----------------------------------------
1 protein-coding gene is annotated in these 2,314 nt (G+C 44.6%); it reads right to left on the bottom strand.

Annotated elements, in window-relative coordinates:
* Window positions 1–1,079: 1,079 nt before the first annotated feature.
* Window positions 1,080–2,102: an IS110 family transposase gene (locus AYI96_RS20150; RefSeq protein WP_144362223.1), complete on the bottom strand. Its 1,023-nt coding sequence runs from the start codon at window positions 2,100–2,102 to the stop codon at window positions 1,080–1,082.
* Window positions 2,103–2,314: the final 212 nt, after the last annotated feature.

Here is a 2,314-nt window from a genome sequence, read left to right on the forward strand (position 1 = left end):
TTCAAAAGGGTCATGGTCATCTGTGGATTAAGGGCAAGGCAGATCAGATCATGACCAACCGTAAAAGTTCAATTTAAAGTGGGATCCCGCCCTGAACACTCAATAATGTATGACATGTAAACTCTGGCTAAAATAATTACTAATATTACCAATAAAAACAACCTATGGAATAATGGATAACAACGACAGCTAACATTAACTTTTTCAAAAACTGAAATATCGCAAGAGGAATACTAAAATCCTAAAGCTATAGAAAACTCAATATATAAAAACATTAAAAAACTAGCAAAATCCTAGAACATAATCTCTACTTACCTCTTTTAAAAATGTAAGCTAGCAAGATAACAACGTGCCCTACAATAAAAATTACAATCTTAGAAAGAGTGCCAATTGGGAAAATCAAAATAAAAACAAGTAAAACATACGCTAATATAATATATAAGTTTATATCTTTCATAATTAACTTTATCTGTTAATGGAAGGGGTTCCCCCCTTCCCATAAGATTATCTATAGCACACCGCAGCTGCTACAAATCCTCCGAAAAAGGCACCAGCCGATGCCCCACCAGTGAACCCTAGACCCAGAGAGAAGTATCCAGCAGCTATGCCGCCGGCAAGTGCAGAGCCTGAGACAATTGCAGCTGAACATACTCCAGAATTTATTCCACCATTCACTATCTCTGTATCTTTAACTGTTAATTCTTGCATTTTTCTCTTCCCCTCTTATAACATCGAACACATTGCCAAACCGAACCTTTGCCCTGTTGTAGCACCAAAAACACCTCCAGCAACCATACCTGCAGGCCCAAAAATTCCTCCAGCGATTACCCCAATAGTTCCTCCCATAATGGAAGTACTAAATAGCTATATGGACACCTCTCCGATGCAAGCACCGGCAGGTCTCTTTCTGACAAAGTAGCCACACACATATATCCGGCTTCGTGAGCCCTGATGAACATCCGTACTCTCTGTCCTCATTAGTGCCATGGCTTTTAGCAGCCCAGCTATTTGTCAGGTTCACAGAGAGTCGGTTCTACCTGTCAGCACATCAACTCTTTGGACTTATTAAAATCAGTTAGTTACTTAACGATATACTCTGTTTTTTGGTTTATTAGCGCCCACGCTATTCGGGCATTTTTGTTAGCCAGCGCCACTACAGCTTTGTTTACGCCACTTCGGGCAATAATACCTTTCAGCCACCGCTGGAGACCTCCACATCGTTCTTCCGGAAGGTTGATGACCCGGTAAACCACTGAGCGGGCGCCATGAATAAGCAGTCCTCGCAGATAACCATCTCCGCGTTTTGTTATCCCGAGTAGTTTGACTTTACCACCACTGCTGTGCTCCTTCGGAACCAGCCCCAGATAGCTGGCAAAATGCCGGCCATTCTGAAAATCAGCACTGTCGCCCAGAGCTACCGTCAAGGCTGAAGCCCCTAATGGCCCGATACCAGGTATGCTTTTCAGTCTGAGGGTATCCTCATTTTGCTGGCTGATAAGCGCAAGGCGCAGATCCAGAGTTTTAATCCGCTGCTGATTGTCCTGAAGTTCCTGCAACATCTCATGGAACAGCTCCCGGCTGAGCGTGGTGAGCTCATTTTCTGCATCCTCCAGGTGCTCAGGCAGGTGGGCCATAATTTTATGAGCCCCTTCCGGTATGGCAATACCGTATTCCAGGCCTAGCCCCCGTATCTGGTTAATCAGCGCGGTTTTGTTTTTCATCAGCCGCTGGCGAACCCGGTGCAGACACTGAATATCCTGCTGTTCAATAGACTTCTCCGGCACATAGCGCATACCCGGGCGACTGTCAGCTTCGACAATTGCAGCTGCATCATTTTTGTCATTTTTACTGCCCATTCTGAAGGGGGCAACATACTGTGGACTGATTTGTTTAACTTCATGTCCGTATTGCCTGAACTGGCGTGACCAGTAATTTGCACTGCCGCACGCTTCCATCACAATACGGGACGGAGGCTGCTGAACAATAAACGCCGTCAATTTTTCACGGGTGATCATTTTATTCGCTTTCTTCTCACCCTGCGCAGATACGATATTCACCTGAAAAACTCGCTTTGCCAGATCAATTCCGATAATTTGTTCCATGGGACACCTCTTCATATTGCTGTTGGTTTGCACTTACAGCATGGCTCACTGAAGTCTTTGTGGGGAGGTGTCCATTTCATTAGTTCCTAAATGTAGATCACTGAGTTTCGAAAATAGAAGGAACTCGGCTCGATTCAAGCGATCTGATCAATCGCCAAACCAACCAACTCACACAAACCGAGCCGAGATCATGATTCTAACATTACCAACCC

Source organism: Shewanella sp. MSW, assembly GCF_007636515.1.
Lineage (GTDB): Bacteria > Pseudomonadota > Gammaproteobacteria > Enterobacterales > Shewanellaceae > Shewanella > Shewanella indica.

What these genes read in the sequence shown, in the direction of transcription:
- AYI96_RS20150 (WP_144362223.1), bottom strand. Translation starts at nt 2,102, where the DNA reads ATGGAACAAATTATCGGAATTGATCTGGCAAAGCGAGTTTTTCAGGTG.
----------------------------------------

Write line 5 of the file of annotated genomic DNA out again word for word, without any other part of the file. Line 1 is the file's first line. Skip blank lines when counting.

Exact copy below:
* Window positions 2,103–2,314: the final 212 nt, after the last annotated feature.